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Circling Day 4

After today, the circle’s form is revealed. Almost all of the berm has been covered. The pawpaws are beginning to root. Thanks to Sarah and Laurence for their help with a long day of wheel-barrowing and shoveling!



Planting the Red Bank Pawpaw Circle- Day 3

4 Pm, a long day that began with rain, finishing with cool cloudy skies and a strong breeze. 19 Pawpaws were planted with the help of our volunteers Linnet and Laurence (pictured below), along with Paula (not in the picture). Sam Dunlap arrived with 50 gallon of water at the end of the day and the trees were given long drinks to start them off in their new soil.

Annals of the Inner Woodland: Circling the Red Banks Site

Day 1: We worked with volunteers Emily and Mark, along with Sam Dunlap, the School Garden Coordinator for the Civic Garden Center, (with Susanne standing at far left), to start laying out the berms for the Pawpaw circle.  Oliver also helped with scribing the circle with mattock and cord.

Annals of the Inner Woodland-Pawpaws on the move

Movement across the land is a perennial state in the inner woodland. 24 pawpaw trees are migrating north to the highlands of Cincinnati.

Thanks to Annie Carl from Forrest Keeling Nursery ( in Missouri for the photo.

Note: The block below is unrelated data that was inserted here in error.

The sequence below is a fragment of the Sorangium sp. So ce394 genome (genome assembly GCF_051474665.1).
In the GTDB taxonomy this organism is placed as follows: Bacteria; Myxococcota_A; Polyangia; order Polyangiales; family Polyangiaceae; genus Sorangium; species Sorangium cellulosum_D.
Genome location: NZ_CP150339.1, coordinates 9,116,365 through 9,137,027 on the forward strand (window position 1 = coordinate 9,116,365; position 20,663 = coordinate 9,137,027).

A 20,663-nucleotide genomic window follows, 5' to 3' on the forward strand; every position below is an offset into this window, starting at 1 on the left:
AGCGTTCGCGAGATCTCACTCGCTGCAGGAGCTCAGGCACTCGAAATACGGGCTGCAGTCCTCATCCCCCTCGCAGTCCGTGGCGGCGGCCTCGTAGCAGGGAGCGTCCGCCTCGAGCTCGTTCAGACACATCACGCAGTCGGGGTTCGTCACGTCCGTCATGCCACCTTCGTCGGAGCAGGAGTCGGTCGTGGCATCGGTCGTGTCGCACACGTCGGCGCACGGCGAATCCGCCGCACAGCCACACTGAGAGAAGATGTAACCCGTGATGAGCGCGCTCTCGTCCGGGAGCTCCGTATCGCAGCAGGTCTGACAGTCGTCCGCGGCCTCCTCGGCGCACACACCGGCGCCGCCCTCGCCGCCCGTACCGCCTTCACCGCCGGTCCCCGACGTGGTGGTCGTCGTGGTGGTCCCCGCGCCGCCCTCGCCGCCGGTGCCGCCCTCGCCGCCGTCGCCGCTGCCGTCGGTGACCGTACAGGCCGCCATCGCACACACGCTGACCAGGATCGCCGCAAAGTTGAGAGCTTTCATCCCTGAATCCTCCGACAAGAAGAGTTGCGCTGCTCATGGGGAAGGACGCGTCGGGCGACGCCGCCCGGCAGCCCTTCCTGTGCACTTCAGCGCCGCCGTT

Red Banks Pawpaw Circle

Starting next week, Fieldfaring will be working in Cincinnati, OH to plant the Red Banks Pawpaw Circle. This project is part of our work with the exhibition Green Acres: Artists Farming Fields, Greenhouses and Abandoned Lots, which opens on the September 21st.

The Pawpaw circle is produced in collaboration with Cincinnati’s Civic Garden Center, and occupies a vacant traffic island at the intersection of Erie Avenue and Red Bank Rd, and is a part of the CGC’s overall plan to turn this unused acreage into a self-sustaining point for foraging local foods. Our Pawpaw circle will be planted with 19 trees drawn from 4 different pawpaw cultivars. IIf all grows well, they will bear fruit within the next 3 years, well before they reach full growth.

Temescal Amity Works is revisited at Root Division

Several relics from the Temescal Amity Works and some fresh Temescal marmalade are on view in the group exhibition: Cultivar, which opened this last Saturday evening at Root Division gallery in San Francisco. The marmalade was made from three different citrus tree on Avon St. and will be served throughout the exhibition.

From the Gallery website:

“A cultivar is a plant or group of plants selected for desirable characteristics that can be maintained by propagation. The exhibition for TASTE 2012, Cultivar, is a multi-disciplinary project celebrating artists and collectives whose work blurs lines between environmental sustainability, food production, social practice, and fine art.”

Exhibition Dates: April 11-28, 2012
Gallery Hours: Wednesday – Saturday, 2-6pm (and by apt.)

And the Winner is…

Ted will be lecturing on the 26th of March at Haverford College as the keynote speaker for the exhibition: And The Winner Is…


poster for Haverford College lecture